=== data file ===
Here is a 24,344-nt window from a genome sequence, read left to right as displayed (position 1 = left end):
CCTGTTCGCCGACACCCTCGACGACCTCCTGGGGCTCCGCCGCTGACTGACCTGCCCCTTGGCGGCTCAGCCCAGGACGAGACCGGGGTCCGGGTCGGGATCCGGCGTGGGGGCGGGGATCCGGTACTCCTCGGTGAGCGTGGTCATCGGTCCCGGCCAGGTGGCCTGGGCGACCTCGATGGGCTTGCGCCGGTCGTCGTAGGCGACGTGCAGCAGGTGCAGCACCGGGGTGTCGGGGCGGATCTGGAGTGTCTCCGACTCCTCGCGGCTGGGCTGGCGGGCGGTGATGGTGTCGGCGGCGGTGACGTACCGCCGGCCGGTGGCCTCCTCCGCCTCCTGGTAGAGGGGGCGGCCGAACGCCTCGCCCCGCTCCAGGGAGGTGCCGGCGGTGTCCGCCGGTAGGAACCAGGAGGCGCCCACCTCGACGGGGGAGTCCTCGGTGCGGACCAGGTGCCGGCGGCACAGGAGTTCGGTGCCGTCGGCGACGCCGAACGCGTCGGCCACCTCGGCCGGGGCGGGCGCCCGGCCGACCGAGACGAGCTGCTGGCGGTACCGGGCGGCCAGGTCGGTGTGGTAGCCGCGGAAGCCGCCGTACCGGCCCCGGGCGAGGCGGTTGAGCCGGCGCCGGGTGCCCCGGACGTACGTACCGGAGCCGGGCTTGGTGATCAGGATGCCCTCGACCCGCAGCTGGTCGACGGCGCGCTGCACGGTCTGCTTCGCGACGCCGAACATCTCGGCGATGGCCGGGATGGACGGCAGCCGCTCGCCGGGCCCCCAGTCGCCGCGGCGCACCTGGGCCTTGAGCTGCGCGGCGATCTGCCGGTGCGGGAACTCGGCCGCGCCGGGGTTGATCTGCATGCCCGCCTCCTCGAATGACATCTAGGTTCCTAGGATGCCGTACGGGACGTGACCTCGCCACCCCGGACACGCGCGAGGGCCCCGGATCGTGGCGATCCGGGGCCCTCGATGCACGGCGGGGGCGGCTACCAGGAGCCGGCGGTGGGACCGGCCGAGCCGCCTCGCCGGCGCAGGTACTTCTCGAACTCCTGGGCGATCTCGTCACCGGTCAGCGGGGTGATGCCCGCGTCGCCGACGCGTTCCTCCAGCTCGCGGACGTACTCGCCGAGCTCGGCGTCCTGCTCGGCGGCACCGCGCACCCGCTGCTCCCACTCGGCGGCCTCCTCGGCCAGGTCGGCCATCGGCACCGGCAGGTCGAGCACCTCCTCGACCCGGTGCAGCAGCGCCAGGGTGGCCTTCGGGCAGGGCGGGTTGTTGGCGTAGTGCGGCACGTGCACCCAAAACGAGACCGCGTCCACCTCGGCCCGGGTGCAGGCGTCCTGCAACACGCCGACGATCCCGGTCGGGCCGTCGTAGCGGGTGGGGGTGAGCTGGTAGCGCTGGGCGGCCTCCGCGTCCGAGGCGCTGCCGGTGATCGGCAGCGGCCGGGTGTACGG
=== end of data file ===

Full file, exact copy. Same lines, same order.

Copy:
Here is a 24,344-nt window from a genome sequence, read left to right as displayed (position 1 = left end):
CCTGTTCGCCGACACCCTCGACGACCTCCTGGGGCTCCGCCGCTGACTGACCTGCCCCTTGGCGGCTCAGCCCAGGACGAGACCGGGGTCCGGGTCGGGATCCGGCGTGGGGGCGGGGATCCGGTACTCCTCGGTGAGCGTGGTCATCGGTCCCGGCCAGGTGGCCTGGGCGACCTCGATGGGCTTGCGCCGGTCGTCGTAGGCGACGTGCAGCAGGTGCAGCACCGGGGTGTCGGGGCGGATCTGGAGTGTCTCCGACTCCTCGCGGCTGGGCTGGCGGGCGGTGATGGTGTCGGCGGCGGTGACGTACCGCCGGCCGGTGGCCTCCTCCGCCTCCTGGTAGAGGGGGCGGCCGAACGCCTCGCCCCGCTCCAGGGAGGTGCCGGCGGTGTCCGCCGGTAGGAACCAGGAGGCGCCCACCTCGACGGGGGAGTCCTCGGTGCGGACCAGGTGCCGGCGGCACAGGAGTTCGGTGCCGTCGGCGACGCCGAACGCGTCGGCCACCTCGGCCGGGGCGGGCGCCCGGCCGACCGAGACGAGCTGCTGGCGGTACCGGGCGGCCAGGTCGGTGTGGTAGCCGCGGAAGCCGCCGTACCGGCCCCGGGCGAGGCGGTTGAGCCGGCGCCGGGTGCCCCGGACGTACGTACCGGAGCCGGGCTTGGTGATCAGGATGCCCTCGACCCGCAGCTGGTCGACGGCGCGCTGCACGGTCTGCTTCGCGACGCCGAACATCTCGGCGATGGCCGGGATGGACGGCAGCCGCTCGCCGGGCCCCCAGTCGCCGCGGCGCACCTGGGCCTTGAGCTGCGCGGCGATCTGCCGGTGCGGGAACTCGGCCGCGCCGGGGTTGATCTGCATGCCCGCCTCCTCGAATGACATCTAGGTTCCTAGGATGCCGTACGGGACGTGACCTCGCCACCCCGGACACGCGCGAGGGCCCCGGATCGTGGCGATCCGGGGCCCTCGATGCACGGCGGGGGCGGCTACCAGGAGCCGGCGGTGGGACCGGCCGAGCCGCCTCGCCGGCGCAGGTACTTCTCGAACTCCTGGGCGATCTCGTCACCGGTCAGCGGGGTGATGCCCGCGTCGCCGACGCGTTCCTCCAGCTCGCGGACGTACTCGCCGAGCTCGGCGTCCTGCTCGGCGGCACCGCGCACCCGCTGCTCCCACTCGGCGGCCTCCTCGGCCAGGTCGGCCATCGGCACCGGCAGGTCGAGCACCTCCTCGACCCGGTGCAGCAGCGCCAGGGTGGCCTTCGGGCAGGGCGGGTTGTTGGCGTAGTGCGGCACGTGCACCCAAAACGAGACCGCGTCCACCTCGGCCCGGGTGCAGGCGTCCTGCAACACGCCGACGATCCCGGTCGGGCCGTCGTAGCGGGTGGGGGTGAGCTGGTAGCGCTGGGCGGCCTCCGCGTCCGAGGCGCTGCCGGTGATCGGCAGCGGCCGGGTGTACGG